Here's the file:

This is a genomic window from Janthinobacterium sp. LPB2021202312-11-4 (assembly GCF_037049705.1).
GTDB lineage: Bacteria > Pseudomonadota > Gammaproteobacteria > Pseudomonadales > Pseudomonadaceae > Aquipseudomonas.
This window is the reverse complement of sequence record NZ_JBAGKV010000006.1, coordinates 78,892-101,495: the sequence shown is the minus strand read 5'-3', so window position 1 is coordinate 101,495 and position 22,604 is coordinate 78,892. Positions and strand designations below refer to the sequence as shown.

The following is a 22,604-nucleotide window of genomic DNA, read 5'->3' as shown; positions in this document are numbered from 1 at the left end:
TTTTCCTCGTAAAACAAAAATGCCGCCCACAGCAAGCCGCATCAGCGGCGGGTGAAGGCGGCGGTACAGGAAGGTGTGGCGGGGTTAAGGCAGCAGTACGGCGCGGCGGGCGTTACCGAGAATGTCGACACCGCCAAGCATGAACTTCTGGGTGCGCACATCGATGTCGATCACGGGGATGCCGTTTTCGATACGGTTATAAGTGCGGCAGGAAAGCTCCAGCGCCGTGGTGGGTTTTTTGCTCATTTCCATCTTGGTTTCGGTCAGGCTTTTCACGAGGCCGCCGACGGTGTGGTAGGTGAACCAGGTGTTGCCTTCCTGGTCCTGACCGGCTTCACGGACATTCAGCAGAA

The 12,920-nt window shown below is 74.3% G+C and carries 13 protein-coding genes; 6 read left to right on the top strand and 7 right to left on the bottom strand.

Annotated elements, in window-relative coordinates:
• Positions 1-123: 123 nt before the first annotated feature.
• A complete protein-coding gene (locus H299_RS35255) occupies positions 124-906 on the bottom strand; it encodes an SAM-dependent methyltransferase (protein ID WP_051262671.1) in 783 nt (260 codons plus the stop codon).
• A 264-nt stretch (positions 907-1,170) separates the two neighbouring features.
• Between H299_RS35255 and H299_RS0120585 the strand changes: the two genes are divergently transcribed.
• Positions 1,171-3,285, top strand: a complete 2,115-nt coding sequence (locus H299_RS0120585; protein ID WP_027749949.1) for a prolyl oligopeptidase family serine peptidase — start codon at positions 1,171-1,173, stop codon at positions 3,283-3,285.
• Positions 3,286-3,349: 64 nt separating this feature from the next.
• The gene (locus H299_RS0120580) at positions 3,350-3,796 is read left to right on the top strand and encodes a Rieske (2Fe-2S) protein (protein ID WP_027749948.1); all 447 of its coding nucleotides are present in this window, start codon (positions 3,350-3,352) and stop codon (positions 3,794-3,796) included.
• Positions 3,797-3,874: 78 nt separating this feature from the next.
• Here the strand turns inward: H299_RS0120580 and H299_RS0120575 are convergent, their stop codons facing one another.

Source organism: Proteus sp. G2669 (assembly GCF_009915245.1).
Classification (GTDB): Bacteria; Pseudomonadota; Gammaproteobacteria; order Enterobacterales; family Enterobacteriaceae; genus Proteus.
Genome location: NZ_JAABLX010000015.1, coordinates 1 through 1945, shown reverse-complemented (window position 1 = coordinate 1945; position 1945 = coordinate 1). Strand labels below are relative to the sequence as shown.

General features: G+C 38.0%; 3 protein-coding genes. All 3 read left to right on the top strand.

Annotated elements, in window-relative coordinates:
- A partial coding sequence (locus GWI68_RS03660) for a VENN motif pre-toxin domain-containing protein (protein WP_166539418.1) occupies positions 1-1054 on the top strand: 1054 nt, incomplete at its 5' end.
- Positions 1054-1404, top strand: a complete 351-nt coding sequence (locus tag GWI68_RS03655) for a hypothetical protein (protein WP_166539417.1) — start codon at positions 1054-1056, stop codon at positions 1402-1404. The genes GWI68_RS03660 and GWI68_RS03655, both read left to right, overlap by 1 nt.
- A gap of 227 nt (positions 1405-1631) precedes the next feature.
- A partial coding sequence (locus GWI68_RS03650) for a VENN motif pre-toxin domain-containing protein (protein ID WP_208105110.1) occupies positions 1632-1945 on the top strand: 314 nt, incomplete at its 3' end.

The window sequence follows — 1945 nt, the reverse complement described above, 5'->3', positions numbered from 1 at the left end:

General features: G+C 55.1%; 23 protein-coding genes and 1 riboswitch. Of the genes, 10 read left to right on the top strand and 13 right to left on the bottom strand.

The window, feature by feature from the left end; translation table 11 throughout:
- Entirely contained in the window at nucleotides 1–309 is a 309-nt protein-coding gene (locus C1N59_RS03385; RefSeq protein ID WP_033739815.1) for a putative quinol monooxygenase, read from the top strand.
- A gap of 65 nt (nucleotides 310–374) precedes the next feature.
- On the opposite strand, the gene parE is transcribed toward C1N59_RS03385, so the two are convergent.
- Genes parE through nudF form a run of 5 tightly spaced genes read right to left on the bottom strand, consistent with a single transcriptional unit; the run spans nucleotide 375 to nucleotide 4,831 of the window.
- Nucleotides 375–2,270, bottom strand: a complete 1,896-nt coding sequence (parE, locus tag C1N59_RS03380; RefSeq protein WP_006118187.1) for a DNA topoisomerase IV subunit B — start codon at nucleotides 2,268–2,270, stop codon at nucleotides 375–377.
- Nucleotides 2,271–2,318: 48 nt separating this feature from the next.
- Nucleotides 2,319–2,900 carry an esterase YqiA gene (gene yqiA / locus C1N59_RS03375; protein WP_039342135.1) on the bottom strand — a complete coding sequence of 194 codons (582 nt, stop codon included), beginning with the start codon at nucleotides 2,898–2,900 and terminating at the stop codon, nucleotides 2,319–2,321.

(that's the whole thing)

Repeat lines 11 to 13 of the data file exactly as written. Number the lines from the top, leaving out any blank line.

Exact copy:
• Between H299_RS35255 and H299_RS0120585 the strand changes: the two genes are divergently transcribed.
• Positions 1,171-3,285, top strand: a complete 2,115-nt coding sequence (locus H299_RS0120585; protein ID WP_027749949.1) for a prolyl oligopeptidase family serine peptidase — start codon at positions 1,171-1,173, stop codon at positions 3,283-3,285.
• Positions 3,286-3,349: 64 nt separating this feature from the next.